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Taking a powder on winter

Carrie Lee and her daughter, Paige, 6, made their way down a ski run at Ski Gull1 / 3
Carrie Lee cut through the snow on a downhill run at Ski Gull, on Cass County Hi2 / 3
Carrie Lee: It's just a great resource for kids in the community to have."3 / 3

For a state with plenty of winter, one way to get through it is to embrace the sports of snow.

Carrie Lee was inspired to put on a pair of skis as a sixth-grader at Washington Middle School in Brainerd. She boarded a bus bound for Ski Gull, on Cass County Road 77, without knowing a soul and discovered a lifetime passion that she handed down to her children.

"I just wanted to learn to ski," Lee said. "That Christmas I asked for skis. I spent every weekend out here I could."

Lee gained friendships and a skiing ability that has lasted throughout her adult life. Three years ago, Lee started working as an instructor with Ski Gull's program teaching sixth-graders to ski. The program works with 1,000 children.

Thursday, as the staff was busy preparing Ski Gull for the holiday weekend, Lee's 6-year-old daughter Paige was seated on a wooden bench in front of a laptop in the chalet. She broke into a wide smile when offered the chance to go outside on a mild December afternoon. Minutes later she was going down the slope on her skis.

 "I like going fast," she said. And she likes going tubing and hitting the snow-covered slopes with her 13-year-old brother Garett. And there are the appealing wave-like jumps.

For Lee, having an outdoor activity that can be part of a winter lifestyle for young children as well as grandparents is part of the appeal of the ski slopes. She said she couldn't play basketball with her kids but skiing is an activity they can all enjoy - and enjoy together.

Garett is on the Brainerd High School alpine ski team. Paige is part of Ski Gull's alpine club for children. And Lee is the new executive director at Ski Gull.

"It seemed like a natural fit for me," Lee said of Ski Gull. "It's just a great resource for kids in the community to have."

Ski Gull is a nonprofit organization.

"A lot of people consider Ski Gull their winter playground," Lee said, noting people come from Little Falls and Detroit Lakes, as well as the immediate Brainerd area.

Lee's biggest goal this year is resurrecting the bus that first took her to Ski Gull, so other children will have the chance to learn to ski. Lee said she wants to get buses to all the schools Ski Gull serves - Pine River, Crosby, Pequot Lakes, Brainerd, Staples-Motley, Pillager, St. Francis of the Lakes and Lake Region. She has a Crosslake to Pequot Lakes bus trip worked out to Ski Gull and is working on one from Brainerd. The idea is to offer the bus trip to Ski Gull on Friday nights and Saturdays.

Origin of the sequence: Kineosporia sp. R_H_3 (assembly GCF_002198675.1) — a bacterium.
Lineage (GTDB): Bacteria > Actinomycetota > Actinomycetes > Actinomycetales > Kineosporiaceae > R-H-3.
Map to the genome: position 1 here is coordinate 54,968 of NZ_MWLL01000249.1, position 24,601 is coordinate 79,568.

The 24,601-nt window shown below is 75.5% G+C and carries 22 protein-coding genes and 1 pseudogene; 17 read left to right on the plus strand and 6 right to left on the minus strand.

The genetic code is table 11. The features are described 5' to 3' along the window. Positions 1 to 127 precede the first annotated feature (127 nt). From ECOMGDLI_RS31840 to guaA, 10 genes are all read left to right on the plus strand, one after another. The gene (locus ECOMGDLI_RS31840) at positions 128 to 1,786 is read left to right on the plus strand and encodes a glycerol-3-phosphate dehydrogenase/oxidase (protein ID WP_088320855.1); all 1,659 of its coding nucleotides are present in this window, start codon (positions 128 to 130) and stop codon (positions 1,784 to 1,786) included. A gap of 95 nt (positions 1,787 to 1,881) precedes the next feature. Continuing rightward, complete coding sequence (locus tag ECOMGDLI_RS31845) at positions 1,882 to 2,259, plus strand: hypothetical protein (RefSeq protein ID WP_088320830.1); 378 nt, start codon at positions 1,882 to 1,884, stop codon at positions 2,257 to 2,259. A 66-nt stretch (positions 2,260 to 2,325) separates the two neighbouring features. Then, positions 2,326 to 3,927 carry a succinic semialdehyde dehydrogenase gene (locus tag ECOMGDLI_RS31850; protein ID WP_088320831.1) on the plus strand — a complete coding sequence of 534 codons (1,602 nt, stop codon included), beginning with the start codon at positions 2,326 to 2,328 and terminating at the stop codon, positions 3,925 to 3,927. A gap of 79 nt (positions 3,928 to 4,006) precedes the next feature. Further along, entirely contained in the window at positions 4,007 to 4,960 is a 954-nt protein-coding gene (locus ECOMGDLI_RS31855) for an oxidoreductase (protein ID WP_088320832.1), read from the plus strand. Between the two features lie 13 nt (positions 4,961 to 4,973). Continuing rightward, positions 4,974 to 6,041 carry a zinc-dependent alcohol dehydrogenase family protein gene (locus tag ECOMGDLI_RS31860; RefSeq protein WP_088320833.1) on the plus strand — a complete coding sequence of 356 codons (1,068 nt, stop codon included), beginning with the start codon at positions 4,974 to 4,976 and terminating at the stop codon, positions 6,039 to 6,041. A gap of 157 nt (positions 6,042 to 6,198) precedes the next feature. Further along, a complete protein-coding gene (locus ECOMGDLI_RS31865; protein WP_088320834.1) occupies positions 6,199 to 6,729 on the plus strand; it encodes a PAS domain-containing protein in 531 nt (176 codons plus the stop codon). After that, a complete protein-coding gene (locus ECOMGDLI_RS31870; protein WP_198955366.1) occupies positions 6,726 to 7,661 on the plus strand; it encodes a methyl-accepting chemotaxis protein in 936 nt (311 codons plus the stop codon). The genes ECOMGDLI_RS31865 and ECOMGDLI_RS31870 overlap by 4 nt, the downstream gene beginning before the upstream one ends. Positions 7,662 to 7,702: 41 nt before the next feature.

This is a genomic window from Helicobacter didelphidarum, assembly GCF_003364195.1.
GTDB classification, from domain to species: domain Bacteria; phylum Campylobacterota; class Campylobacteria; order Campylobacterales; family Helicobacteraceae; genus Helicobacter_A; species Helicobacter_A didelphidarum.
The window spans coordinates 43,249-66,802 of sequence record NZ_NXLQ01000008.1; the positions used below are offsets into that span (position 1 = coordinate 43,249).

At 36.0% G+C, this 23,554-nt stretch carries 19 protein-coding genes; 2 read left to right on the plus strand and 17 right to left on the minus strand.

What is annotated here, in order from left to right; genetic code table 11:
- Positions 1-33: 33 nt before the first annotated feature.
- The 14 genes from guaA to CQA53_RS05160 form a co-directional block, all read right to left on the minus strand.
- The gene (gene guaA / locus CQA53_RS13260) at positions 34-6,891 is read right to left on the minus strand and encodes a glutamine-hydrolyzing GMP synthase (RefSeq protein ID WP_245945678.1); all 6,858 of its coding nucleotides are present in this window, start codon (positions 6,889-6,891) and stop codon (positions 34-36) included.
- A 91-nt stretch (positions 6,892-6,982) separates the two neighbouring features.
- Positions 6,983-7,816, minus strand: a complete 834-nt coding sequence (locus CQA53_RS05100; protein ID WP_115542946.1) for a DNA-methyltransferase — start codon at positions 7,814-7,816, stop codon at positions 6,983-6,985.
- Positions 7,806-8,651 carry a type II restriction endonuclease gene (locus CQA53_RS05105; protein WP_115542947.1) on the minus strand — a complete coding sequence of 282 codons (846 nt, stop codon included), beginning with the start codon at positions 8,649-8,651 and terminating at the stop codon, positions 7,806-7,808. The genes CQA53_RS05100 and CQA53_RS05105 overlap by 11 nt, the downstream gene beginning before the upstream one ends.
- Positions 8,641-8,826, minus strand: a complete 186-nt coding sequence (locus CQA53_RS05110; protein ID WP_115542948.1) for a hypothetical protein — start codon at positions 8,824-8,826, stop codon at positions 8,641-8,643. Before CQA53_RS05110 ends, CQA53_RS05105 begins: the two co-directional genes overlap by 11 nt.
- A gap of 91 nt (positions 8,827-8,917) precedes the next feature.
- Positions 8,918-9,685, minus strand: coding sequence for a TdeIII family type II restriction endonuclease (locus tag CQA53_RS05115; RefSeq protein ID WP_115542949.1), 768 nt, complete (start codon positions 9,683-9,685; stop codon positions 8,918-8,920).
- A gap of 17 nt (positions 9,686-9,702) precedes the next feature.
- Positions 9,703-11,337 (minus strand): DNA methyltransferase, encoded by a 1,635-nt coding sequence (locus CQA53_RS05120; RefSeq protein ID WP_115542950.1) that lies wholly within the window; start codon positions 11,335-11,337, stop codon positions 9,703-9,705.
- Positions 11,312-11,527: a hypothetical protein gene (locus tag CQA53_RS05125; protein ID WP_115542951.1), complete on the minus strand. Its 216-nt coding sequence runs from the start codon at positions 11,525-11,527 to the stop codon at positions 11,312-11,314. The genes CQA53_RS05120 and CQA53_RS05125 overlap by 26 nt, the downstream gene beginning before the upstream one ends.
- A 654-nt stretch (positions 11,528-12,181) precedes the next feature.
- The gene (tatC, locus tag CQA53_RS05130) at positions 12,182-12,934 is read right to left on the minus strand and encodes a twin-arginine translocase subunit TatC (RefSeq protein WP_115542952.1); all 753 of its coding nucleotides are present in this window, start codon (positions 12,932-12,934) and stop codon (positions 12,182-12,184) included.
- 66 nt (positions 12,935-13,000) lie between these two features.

"It's a safe, healthy environment for kids to spend a lot of time at in the winter," Lee said.

Lee said she sees a huge benefit in introducing young people to the sport and encouraging an activity that is an individual sport but one that is inclusive of others.

"You can do it your whole life and it's never too late to learn either," Lee said, noting a member of the Ski Patrol at Ski Gull first learned to ski at age 40.

With a specialty hamburger menu, other food options, wine and beer, Lee said the tubing hill also makes for a great date night.

Ski Gull is also benefiting from the experience of Brian Moon, who was added to the staff as outdoor operations manager. A professional skier, Moon has more than 12 years of ski and snowboard industry experience, most recently from Summit County, Colo..

"Brian has been an incredible asset for Ski Gull," Lee said.

Moon is also experienced in freestyle park design, construction and maintenance. Ski Gull, which has 12 ski runs, is expanding its terrain park where athletes can push themselves with aerobatics and tricks.

And Moon noted recent work to re-engineer the tubing area making for a hands-free ride up the hill that allows people to lay back on the tube in a basically effortless transport. The link from the tube to the tow rope automatically separates at the top. Moon said it is now fast, fun and easy as people are able to power lounge the whole way.

Ski Camps, from 11 a.m. to 2 p.m. Dec. 27, 28 and 29, offer to teach the basics to beginners or advance skills for those age 5-15. A snowboard camp is offered 11 a.m. to 2 p.m. Dec. 30 and 31.

Ski Gull is closed Christmas Day but is open from 10 a.m. to 8 p.m. Sunday. For more information, go online to or call 833-2SKI.

RENEE RICHARDSON may be reached at or 855-5852.